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Evolving the Kawasaki KLR650

In 2018 Kawasaki halted production of its legendary KLR650, a decade after the dualsport’s first and only major revision back in 2008. Because little has changed for the bike since then (other than its demise) we felt that now is the right time to look back at how the KLR evolved up to Model Year 2008. It would be a few years before the legendary returned similar but updated again in 2021.

Ten Years After

Brandy. Corvettes. Your first love. There are things in life that remain ageless with the passing of time. Add Kawasaki’s KLR 650 to that list. During its first two decades of production, many things changed around us, but the KLR was not among them, give or take a colour combination or two. 

Still, everything must move forward or eventually fall behind and even the mighty KLR650 had to finally undergo changes of a substantial nature. Kawasaki announced 2008 as the KLR650’s time of evolution, with many significant changes made for that year.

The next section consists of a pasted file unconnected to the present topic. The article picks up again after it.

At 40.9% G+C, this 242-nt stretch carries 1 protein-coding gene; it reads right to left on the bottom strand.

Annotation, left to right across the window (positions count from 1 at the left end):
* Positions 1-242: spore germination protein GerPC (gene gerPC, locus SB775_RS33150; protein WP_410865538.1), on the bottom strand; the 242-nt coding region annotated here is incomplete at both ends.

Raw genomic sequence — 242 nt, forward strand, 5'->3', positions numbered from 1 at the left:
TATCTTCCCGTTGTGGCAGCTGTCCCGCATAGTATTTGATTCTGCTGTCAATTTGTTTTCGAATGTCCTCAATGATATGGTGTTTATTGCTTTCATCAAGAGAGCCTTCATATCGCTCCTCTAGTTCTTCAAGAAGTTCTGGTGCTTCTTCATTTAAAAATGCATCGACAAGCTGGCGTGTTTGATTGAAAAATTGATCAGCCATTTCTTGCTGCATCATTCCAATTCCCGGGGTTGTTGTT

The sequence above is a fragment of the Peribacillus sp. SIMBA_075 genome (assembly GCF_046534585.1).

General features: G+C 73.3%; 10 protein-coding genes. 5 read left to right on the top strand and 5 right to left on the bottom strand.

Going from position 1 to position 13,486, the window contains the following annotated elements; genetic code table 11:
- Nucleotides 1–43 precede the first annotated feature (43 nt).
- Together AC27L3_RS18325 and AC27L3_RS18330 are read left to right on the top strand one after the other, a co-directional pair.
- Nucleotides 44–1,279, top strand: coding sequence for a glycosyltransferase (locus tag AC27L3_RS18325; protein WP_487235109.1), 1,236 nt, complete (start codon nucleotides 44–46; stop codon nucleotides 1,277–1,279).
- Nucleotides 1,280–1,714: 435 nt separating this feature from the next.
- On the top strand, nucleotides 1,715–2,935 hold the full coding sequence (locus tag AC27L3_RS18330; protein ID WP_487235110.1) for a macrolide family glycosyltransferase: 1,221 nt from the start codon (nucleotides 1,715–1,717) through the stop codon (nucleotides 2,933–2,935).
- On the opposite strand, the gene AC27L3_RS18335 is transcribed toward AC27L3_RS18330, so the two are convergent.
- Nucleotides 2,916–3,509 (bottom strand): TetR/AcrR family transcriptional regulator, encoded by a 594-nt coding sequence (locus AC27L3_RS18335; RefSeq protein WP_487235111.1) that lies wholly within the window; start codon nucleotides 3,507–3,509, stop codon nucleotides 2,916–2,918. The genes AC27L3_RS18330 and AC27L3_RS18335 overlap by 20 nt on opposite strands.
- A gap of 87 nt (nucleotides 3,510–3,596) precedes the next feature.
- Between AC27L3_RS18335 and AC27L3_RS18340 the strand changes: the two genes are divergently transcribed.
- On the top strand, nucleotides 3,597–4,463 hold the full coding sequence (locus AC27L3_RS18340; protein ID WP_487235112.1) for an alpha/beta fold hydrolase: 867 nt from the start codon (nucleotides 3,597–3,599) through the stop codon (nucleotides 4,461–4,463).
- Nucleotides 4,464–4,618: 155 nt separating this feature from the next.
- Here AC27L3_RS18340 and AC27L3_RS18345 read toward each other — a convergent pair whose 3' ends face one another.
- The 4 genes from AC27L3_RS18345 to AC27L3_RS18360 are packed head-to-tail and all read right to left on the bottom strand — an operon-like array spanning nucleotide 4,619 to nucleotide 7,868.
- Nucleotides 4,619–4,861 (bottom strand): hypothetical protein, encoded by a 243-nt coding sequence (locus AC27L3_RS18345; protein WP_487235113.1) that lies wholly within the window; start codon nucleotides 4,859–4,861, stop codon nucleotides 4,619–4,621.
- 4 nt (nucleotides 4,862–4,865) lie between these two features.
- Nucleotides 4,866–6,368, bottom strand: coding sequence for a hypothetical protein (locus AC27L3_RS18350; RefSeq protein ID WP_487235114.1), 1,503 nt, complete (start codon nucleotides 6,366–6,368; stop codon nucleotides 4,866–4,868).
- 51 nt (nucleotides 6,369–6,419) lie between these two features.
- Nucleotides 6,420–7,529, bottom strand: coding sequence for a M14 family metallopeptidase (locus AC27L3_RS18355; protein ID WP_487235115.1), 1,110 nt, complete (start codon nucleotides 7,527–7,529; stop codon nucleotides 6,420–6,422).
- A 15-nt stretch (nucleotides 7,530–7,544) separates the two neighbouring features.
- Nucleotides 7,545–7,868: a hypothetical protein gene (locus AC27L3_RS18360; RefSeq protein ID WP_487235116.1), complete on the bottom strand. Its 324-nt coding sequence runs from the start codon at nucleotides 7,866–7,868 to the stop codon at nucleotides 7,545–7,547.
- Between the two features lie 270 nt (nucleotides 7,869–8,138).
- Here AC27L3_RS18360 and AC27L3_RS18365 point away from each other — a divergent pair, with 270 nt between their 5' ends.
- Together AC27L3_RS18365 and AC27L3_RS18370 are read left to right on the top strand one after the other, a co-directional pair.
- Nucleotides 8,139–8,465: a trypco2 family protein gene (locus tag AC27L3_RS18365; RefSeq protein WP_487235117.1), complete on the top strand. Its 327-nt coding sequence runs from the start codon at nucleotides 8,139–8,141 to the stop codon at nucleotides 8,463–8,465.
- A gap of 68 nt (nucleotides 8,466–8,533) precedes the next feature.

But now, ten years after what would ultimately be its first and last major revision, the end has finally come for this dear old friend. Kawasaki declared it has halted production following the 2018 season. 

With that in mind let’s review the history of this classic dualsport up until the pivotal model year 2008.

KAWASAKI’S BIG SINGLE THUMPED ONTO THE scene way back in 1987, replacing its predecessor, the not-quite-ready for prime-time KLR600. After a comprehensive and well thought-out redesign by Kawasaki engineers, the KLR650 A1 emerged, a bigger, better machine that would soon develop a loyal following among adventure riders, back-road explorers, daily commuters, and even a few stealth canyon carvers.

Once available in three flavours—the A, B, and C models, each with minor and mostly cosmetic differences—only the tankish “A” version soldiered on right up until model year, 2007. Outfitted with a 6.1-gallon tank, the Kawasaki KLR650 was universally hailed as a bike that can be ridden just about anywhere, and referred to as “bulletproof” more often than Kevlar.

Over the years, the KLR garnered an iconic status among North American riders while its popularity grew worldwide. 

In 2004 Kawasaki introduced the A-model to the Australian market for the first time, and in those days it could also be found in Brazil, South Africa, Costa Rica, Mexico, and Peru (where it was known as the KLR630 but still displaced 651cc).

Another boost to the KLR’s popularity came when motorcycling website Horizons Unlimited (—a site that has become a tremendously important and legendary communication and information resource for hardcore adventure travelers flung across the planet—released the results of an informal member survey in 2005.